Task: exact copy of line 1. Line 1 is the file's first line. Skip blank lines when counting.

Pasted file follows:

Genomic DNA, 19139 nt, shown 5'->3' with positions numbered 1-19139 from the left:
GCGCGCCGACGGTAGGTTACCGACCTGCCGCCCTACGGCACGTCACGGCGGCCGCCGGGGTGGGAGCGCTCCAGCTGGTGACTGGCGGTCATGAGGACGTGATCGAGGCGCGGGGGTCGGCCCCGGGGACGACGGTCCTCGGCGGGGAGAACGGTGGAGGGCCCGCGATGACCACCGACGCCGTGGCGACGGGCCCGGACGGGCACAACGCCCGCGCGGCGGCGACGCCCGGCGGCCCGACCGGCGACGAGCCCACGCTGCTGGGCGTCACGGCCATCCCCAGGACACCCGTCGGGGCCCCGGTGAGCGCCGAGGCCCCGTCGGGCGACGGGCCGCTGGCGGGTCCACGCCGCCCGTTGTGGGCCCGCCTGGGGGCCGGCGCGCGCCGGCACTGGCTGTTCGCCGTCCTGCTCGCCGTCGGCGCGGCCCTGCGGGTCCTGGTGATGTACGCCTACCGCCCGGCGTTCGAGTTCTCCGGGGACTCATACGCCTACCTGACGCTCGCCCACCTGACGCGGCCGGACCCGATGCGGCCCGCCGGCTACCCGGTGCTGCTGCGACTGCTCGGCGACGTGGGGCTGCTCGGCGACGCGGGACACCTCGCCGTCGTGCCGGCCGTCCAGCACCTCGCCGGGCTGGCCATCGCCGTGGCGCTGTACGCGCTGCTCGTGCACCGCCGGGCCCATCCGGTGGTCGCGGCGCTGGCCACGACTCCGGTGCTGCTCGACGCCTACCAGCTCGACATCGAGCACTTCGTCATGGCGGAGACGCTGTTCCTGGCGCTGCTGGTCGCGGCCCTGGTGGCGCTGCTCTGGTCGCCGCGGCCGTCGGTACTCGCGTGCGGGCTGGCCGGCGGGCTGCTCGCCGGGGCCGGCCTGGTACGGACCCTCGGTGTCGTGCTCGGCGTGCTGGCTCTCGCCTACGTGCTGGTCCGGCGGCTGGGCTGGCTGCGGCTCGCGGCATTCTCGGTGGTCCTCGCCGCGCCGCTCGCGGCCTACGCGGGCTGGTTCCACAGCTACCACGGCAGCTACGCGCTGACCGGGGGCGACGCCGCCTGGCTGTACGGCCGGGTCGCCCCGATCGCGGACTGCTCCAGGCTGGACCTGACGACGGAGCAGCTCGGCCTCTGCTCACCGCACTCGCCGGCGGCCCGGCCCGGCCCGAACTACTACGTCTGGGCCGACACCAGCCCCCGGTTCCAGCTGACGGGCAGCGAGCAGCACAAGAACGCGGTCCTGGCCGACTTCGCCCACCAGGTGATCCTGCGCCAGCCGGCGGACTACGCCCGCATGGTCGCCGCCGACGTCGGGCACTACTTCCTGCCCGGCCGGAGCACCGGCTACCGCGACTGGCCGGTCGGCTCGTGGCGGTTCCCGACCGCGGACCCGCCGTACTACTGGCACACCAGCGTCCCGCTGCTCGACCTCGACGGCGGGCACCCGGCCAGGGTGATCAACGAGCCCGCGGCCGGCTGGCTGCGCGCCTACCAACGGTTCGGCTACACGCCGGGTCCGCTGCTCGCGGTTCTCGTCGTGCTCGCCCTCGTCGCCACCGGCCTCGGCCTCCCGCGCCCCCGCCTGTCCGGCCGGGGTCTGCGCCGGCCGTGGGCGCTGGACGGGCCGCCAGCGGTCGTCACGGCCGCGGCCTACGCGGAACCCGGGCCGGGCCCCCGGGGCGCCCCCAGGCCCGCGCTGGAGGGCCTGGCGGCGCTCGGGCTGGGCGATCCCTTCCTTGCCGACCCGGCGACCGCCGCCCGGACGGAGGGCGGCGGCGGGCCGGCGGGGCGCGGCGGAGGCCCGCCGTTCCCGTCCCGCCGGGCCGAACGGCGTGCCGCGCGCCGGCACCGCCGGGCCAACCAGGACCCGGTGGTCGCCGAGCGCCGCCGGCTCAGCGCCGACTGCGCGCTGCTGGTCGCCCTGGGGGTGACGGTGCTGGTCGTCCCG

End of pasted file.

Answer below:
Genomic DNA, 19139 nt, shown 5'->3' with positions numbered 1-19139 from the left: